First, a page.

The Fastest Wine in the World
We live in a fast world. We have fast food, fast fashion, fast internet, and fast cars. But wines are not known for being fast, in fact quite the opposite. The most expensive wines in the world are aged-reds, with the most expensive bottle ever sold being a Burgundy from 1945 . Old wines have exciting provenances: featuring stories of battles, shipwrecks , and heartbreak . What then, could the prospect of a fast wines offer against all these stories? Well, against all this aged-beauty comes a dynamic, fast-paced, and exciting wine, which captures the evanescent splendour of the harvest season. Perhaps then it is time that we reconsidered the ephemeral beauty of the fastest wine in the world: Beaujolais Nouveau.
Harvested on 13th September this year (2021), Beaujolais Nouveau is a light, fruity, red wine. It is made from Gamy grapes (Vinis vinifera var. Gamy) produced in the Beaujolais region in Eastern France. With a thin skin and low bitterness, the grapes capture the summer sun, and turns it into a bright and juicy must.
Whilst most wines are made simply by pressing, this isn’t the case for Beaujolais. Instead, the juice is fermented inside the grape in a carbon dioxide rich environment, a technique know as carbonic maceration. Following this, a gentle press releases the juice and leads to a fruity wine which is low in tannins. After pressing comes bottling and then it is ready for distribution.
This appears a quick process, and indeed, it is. The period between picking and bottling takes about 60 days, and the release is always the third Thursday in November — this year 18th November. It is this fast production which gives it its reputation as a fast wine, but it is also fast for a second reason. The simplicity of the nouveau wine makes it unsuitable for keeping, meaning that wines only keep about six months at a maximum.
This short shelf-life leads to a fleeting opportunity to encapsulate the spirit of the harvest and savour the taste of the summer. As a result of this brief window of opportunity, back in 1970s a race was started to be the first to bring the bottle back to the wine critics of London. Over the resulting decade, the race escalated, with cars giving way to trains and finally to the RAF, who decided to enter with a Harrier Jump Jet and completed the race in just 32 minutes.
So what lies underneath the anticipation so great that planes will fly through the night just to be the first ones to drink it? In short, a good party. By the end of October, the harvest of the final crops– potatoes and sugar beet, is completed and the winter wheat is drilled. Cattle have all been tucked up for the winter in their barns and the combine harvesters are back in storage. As the nights draw in the wine becomes ready, leading to the appetite and the respite required to celebrate the harvest. In this way it is the marriage of the ideal time with the ideal drink.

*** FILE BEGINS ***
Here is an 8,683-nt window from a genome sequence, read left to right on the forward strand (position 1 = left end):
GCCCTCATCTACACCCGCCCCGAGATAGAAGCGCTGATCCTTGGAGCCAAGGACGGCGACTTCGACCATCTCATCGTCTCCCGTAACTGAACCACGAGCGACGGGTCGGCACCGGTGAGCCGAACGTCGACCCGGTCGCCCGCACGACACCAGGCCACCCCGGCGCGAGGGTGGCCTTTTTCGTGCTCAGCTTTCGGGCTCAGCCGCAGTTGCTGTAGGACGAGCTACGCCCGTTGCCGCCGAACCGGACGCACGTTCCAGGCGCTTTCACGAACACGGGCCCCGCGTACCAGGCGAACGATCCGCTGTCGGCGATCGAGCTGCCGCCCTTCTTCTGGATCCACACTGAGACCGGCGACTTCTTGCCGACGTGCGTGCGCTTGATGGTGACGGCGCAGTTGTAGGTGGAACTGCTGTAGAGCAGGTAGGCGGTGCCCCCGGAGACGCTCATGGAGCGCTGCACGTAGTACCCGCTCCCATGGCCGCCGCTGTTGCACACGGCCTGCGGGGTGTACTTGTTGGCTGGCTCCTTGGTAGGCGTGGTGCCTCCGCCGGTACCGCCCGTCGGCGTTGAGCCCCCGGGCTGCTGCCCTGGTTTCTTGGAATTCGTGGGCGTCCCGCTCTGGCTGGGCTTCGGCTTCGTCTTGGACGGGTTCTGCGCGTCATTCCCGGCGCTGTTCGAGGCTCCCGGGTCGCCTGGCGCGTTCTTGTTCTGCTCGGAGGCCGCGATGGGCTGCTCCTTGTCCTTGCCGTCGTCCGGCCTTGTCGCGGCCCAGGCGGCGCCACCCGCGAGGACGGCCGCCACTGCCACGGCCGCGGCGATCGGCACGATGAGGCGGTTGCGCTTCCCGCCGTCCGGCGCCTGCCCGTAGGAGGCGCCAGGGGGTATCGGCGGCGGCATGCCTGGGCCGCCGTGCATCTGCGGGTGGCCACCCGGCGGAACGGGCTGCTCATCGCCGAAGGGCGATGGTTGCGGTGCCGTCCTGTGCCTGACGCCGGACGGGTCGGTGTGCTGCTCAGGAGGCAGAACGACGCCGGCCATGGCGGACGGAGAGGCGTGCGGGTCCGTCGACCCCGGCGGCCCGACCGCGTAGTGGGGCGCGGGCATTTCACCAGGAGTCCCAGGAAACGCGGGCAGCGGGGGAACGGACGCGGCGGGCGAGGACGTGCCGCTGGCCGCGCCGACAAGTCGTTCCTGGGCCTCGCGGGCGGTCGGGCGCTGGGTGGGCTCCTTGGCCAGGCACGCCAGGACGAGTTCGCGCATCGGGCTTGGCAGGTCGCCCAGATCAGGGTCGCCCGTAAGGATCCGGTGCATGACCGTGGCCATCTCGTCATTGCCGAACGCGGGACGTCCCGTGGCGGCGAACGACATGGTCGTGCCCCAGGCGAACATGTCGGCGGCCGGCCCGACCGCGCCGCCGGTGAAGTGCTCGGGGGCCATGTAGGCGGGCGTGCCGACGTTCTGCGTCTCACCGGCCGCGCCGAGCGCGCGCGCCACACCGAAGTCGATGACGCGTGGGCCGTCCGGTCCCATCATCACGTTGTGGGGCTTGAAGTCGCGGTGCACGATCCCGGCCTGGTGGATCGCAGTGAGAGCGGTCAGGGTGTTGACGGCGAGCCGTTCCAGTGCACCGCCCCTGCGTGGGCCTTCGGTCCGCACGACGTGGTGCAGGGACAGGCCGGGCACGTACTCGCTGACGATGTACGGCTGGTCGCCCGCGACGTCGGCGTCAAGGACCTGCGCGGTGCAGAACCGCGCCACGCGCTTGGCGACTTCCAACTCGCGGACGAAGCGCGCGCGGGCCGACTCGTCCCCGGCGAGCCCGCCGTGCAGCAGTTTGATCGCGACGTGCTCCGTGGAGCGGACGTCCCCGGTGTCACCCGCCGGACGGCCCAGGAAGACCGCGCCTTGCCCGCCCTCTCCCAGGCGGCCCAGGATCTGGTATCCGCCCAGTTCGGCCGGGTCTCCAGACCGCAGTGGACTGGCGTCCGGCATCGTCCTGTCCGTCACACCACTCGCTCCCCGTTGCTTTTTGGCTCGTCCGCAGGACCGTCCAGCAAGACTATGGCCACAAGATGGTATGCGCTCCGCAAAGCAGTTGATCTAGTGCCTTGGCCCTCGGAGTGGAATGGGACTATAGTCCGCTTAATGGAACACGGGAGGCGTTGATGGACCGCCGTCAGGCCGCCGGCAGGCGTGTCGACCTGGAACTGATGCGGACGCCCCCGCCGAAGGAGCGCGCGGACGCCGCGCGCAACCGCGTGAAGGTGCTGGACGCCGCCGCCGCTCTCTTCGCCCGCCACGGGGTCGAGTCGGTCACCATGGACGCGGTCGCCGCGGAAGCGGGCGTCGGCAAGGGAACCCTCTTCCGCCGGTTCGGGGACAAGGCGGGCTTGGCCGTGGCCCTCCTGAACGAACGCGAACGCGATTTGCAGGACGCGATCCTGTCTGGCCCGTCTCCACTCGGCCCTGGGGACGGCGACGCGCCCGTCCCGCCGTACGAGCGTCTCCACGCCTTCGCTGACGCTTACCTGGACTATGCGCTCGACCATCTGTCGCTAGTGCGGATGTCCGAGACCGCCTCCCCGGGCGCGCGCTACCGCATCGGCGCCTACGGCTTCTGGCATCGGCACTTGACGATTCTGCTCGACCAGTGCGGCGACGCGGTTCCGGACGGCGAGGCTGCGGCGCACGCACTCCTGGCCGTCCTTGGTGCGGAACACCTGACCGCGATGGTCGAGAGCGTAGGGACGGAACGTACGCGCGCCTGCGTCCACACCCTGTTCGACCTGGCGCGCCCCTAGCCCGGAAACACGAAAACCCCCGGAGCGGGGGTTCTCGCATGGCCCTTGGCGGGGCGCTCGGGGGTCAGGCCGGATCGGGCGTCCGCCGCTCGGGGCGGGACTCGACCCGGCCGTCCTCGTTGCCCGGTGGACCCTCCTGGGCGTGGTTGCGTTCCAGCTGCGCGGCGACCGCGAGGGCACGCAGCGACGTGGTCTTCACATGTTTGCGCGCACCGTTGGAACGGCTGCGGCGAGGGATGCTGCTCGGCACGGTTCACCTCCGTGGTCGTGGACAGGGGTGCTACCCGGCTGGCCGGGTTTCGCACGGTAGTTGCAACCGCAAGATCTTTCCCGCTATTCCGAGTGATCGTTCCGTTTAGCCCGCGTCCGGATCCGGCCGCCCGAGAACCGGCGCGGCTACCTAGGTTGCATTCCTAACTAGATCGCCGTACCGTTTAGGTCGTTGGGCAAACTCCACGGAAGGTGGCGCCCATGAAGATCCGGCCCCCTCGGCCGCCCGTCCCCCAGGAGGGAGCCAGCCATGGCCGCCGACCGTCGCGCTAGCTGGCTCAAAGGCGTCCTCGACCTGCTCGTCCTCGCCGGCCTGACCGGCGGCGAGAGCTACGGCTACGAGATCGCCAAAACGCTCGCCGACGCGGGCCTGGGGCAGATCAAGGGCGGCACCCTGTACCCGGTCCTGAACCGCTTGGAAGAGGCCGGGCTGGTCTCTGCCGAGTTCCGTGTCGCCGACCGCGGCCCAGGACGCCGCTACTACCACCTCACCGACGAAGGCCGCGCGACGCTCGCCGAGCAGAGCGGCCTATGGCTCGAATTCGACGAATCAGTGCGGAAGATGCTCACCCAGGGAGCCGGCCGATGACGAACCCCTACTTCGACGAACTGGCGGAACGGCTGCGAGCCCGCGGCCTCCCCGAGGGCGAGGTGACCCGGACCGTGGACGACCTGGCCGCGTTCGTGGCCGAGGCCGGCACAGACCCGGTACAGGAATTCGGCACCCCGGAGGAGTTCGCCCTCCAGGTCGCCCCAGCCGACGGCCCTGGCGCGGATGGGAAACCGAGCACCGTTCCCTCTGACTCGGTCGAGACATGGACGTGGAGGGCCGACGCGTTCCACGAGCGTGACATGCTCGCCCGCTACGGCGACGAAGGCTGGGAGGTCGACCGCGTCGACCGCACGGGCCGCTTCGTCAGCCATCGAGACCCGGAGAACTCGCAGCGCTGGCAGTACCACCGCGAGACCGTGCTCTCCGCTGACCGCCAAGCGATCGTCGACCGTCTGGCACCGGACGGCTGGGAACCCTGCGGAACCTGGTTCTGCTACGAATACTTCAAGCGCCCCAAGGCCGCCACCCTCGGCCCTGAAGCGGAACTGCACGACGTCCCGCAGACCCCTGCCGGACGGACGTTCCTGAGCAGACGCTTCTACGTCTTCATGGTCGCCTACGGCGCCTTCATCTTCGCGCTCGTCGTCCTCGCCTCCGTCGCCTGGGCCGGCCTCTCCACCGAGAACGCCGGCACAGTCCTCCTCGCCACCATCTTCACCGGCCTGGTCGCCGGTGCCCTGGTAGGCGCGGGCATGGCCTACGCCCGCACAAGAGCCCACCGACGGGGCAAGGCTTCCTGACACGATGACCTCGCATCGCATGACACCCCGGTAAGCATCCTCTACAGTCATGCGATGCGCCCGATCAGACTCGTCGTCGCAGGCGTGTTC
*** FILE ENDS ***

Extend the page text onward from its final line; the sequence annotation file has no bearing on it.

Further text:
But what started as a harvest festival turned into a national celebration of autumn and new beginnings. These new beginnings are not just meteorological either, the celebrations are about bringing people together. They applaud the living of life to the fullest, the commemoration of living in the moment, and rejoicing at the here and now. In our incredibly fast world, the entirely ephemeral moments encourage us to make permanent memories. Nowhere demonstrates this more clearly than Japan, where spas host annual Beaujolais Nouveau baths. The islands are the largest export market, with 50% exported bottles make the trans-Asiatic trip to the islands for the annual celebrations.
Whilst fleeting, the annual Beaujolais Nouveau with its celebrations are as fast as wine can be. They bring us together; they stimulate discussion; and they encourage us to have a good time. Old wines already have their own narratives, but new wines encourage us to write our own stories and to create memories that last a lifetime. The wines may be evanescent, but the experiences are eternal.
DPhil student at the University of Oxford
Department of Zoology
Having graduated from Somerville College in 2019 with a Double First in Biological Sciences, Andrew is now an Interdisciplinary Biosciences DPhil student based in the Department of Biology at the University of Oxford. His work focuses on examining the biological basis of quality in perennial crop systems, primarily focusing on grape vines and cacao trees. The project seeks to understand how climate impacts these agricultural systems, and therefore how to understand the future flavour of wine.